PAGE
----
By the time you read this, I'll have seen (and reviewed) James Cameron's Avatar, but as of this writing, I haven't yet. This column isn't so much about the movie as it is the oddly negative vibe it had been receiving up until about a week before it came out.

However Avatar winds up performing at the box office, after it's gone from theaters people will be analyzing exactly what Fox did "wrong" in marketing it to earn so much negative buzz before it had even been seen. Were they too cautious? Perhaps Hollywood has already forgotten how to sell a genre film that isn't based on a pre-existing comic, cartoon, book or toy?

One thing is certain: The moment the intangible "meh"-ing of Avatar's pre-release crystallized was with the debut of its trailers, which brought with them the revelation that the film's top-secret plot seemed disappointingly conventional. A sci-fi/fantasy spin on the well-worn Post Colonial trope of the conflicted soldier who takes up arms against his own to fight for the "primitive" tribal society he was supposed to be helping eradicate - in this case, mecha-piloting space marines versus blue-skinned aliens. Or, as South Park's Trey Parker and Matt Stone ironically immortalized it, "Dances With Smurfs."

At this point, it certainly doesn't look like "strikingly original story-outline" will be on a list of Avatar's strong suits. Still, as funny as that South Park bit was, the fact is Dances With Wolves hardly owns a patent on the "White Man fights for the Indians" hook; and Battle for Terra didn't invent applying it to science-fiction. The theme of the civilized protagonist achieving heroism by going native is an ever-evolving one, and it's been part of genre fiction for almost as long as there's been such a thing.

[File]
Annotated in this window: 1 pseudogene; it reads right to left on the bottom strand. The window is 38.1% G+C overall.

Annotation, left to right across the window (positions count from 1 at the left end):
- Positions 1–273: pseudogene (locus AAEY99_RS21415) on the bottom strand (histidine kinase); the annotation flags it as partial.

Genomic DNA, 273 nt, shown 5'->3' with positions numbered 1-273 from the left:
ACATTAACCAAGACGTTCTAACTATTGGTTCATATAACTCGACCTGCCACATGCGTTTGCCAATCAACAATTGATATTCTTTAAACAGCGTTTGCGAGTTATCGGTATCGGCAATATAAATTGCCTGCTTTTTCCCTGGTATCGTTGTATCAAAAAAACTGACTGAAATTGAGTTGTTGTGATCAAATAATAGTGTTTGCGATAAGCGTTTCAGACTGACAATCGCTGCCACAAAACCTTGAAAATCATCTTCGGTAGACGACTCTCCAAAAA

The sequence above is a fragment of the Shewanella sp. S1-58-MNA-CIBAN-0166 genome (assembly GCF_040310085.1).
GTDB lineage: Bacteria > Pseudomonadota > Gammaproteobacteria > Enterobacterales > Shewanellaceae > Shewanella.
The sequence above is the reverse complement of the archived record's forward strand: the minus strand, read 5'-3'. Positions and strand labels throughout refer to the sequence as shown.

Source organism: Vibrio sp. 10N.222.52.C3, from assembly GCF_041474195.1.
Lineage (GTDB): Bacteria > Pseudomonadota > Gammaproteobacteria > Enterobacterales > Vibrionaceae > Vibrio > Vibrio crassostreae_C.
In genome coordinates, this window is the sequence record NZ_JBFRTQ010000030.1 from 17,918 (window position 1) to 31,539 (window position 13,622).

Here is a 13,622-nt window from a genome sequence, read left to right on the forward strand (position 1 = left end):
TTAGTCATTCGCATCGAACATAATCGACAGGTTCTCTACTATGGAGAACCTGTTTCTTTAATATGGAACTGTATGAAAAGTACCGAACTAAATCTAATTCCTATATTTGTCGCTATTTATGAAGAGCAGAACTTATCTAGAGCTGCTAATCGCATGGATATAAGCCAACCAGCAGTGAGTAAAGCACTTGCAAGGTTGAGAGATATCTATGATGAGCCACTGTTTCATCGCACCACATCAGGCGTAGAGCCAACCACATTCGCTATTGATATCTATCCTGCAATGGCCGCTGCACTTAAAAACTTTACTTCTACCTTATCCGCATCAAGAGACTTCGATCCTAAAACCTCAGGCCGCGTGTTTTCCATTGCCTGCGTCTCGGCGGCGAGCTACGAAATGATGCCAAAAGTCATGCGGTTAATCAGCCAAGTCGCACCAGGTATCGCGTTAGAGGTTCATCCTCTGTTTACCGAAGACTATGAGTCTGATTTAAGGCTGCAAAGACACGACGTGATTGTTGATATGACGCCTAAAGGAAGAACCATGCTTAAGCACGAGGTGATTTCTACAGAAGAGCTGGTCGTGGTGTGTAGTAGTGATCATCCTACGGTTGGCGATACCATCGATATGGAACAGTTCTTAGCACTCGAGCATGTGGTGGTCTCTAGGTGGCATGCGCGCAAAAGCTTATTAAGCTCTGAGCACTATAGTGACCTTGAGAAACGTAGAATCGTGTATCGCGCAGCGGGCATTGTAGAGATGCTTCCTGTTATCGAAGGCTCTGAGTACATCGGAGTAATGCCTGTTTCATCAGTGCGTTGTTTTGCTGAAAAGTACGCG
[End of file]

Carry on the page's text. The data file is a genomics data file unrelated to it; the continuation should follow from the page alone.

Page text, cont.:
In the broad strokes, it all goes back to Colonialism - the unpleasantly-complicated "yeah, but" to all of Western History and an unignorable aspect of Western fiction. However one chooses to approach it, Colonialism and the storytelling tradition of brave men venturing into exotic lands are permanently linked. British fantasy-adventure tales of treasure-seekers exploring lost continents were the romanticism of the British Empire's colonial exploits in Africa, India and The Americas, and such fantasies helped drive the very exploits they were inspired by. One can easily chart the West's shifting attitude toward this part of history by watching how the books and movies depicting these fantasies evolved.

Comments on